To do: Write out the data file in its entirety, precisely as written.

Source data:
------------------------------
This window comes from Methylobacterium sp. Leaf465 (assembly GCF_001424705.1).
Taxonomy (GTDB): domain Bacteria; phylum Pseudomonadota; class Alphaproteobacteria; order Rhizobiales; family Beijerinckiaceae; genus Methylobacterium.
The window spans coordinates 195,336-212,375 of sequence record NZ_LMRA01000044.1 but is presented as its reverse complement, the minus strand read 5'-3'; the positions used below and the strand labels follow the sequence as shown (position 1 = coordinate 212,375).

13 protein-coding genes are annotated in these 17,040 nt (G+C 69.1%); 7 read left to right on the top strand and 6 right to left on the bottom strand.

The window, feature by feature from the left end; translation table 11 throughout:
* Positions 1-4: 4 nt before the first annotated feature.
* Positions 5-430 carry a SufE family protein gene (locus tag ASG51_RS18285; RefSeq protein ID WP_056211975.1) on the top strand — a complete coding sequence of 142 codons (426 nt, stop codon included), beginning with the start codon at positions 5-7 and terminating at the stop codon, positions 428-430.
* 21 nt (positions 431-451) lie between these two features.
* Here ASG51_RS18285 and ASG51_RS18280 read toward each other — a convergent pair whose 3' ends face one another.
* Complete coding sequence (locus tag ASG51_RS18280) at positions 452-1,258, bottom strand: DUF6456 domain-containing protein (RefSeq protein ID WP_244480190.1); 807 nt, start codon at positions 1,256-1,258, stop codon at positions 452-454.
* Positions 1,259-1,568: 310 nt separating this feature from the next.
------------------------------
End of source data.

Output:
This window comes from Methylobacterium sp. Leaf465 (assembly GCF_001424705.1).
Taxonomy (GTDB): domain Bacteria; phylum Pseudomonadota; class Alphaproteobacteria; order Rhizobiales; family Beijerinckiaceae; genus Methylobacterium.
The window spans coordinates 195,336-212,375 of sequence record NZ_LMRA01000044.1 but is presented as its reverse complement, the minus strand read 5'-3'; the positions used below and the strand labels follow the sequence as shown (position 1 = coordinate 212,375).

13 protein-coding genes are annotated in these 17,040 nt (G+C 69.1%); 7 read left to right on the top strand and 6 right to left on the bottom strand.

The window, feature by feature from the left end; translation table 11 throughout:
* Positions 1-4: 4 nt before the first annotated feature.
* Positions 5-430 carry a SufE family protein gene (locus tag ASG51_RS18285; RefSeq protein ID WP_056211975.1) on the top strand — a complete coding sequence of 142 codons (426 nt, stop codon included), beginning with the start codon at positions 5-7 and terminating at the stop codon, positions 428-430.
* 21 nt (positions 431-451) lie between these two features.
* Here ASG51_RS18285 and ASG51_RS18280 read toward each other — a convergent pair whose 3' ends face one another.
* Complete coding sequence (locus tag ASG51_RS18280) at positions 452-1,258, bottom strand: DUF6456 domain-containing protein (RefSeq protein ID WP_244480190.1); 807 nt, start codon at positions 1,256-1,258, stop codon at positions 452-454.
* Positions 1,259-1,568: 310 nt separating this feature from the next.